We were told it was an “old person’s disease.” 

When COVID-19 first attacked the United States this spring, it was certainly true that our oldest citizens bore the disproportional brunt of the cases and subsequent deaths. And so we told them to shelter, and stay out of our way, mostly “for their own good.” 

But this initial labeling of COVID-19 as an old person’s disease clearly led young people, particularly younger white people, toward complacency. After initially flattening the curve in many regions, we acted like we were out of the woods as long as the older people still stayed home. Young people returned to gyms, bars, and salons, armed with a sense of invincibility and the blessing of local leaders, and the inevitable rise in cases came. 

I don’t begrudge the desire to return to normalcy. But as a result, the median age of COVID-19 cases is falling every day, and we’re finding that maybe it wasn’t just an “old person’s disease” after all.

This me-first approach to public policy is made possible when we are divided by race, gender, socioeconomic status, or in this case, age. The generational divide created a scenario where one group of people—the young—could fill the bars on Taco Tuesday, once we crammed another group—our seniors—back into their apartments, houses, and nursing homes. 

This is what happens when younger people don’t have connections to older people, particularly older people outside their families. They’re less likely to see themselves as part of a greater whole, as part of a social fabric. They are their own independent entity.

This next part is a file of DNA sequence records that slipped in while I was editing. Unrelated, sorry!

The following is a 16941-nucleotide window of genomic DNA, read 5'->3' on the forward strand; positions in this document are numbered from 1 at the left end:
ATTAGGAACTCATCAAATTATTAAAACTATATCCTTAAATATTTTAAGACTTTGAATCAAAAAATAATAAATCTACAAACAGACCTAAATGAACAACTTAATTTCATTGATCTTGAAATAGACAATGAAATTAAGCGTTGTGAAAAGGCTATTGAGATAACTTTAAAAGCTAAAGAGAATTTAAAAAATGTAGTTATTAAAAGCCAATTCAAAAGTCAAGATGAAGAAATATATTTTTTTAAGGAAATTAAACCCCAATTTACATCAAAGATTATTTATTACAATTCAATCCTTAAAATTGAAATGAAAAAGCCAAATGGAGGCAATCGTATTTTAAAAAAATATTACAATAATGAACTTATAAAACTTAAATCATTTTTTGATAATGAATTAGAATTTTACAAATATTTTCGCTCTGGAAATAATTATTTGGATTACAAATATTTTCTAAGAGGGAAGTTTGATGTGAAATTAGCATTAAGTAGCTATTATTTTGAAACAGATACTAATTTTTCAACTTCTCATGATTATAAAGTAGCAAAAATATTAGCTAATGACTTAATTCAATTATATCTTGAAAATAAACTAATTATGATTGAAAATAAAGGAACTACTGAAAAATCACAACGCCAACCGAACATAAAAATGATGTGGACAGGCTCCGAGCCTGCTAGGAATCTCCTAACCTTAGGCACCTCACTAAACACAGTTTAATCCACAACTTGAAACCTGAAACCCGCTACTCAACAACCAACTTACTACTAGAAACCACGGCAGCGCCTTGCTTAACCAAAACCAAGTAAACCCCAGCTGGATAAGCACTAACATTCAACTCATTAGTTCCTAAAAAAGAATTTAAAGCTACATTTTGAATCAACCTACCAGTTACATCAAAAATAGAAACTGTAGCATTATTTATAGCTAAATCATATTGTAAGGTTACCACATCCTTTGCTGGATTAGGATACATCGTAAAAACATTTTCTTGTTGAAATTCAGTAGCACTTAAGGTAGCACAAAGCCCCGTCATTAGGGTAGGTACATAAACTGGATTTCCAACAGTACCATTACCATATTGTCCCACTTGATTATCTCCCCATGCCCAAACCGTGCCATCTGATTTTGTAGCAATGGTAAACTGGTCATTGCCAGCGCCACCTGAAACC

We know that increased interaction builds empathy for all involved. We are seeing it with the Black Lives Matter movement now. We saw it a year ago with #MeToo. If you see older people, and know older people, and value older people, you will develop a shared vision with them, and work to do what is best not just for you, but for them, and as a result, for our society as a whole.  

There are certainly bright spots that show what’s possible when we want to create shared visions, even in our currently remote world. In New York, DOROT created a weekly intergenerational conversation club on Zoom to temporarily replace their in-person intergenerational activities. In Los Angeles, the Motion Picture and Television Fund, L.A. Works, and others rapidly scaled up a new friendly calling program to reach out to isolated older adults. These organizations know how vital these connections are between old and young, and despite vast challenges, are not letting them fall by the wayside. 

At The Eisner Foundation, this is why we support intergenerational programs – to foster those connections. Because we know that when we identify with each other and learn from each other, we will do what is necessary to care for each other. Even if it’s hard. Even if it means no tacos for a while.  

These programs are actively repairing a frayed social fabric, combatting the decades of age segregation. We need empathy for others more than ever as many areas of the country are moving to shutter public spaces once more. So as we retreat to our homes again, I hope we can take this time to reflect on what is truly best for all of us, not just some of us. It’s time to connect with younger or older members of your family and friends. Participate in one of the many intergenerational efforts that persist despite social distancing. And make the personal choice to do what is best for everyone’s long-term health, not just your short-term happiness. 

And then take the long view – healthier and happier people of all ages make for stronger, more resilient communities that will be able to bounce back when this is all over.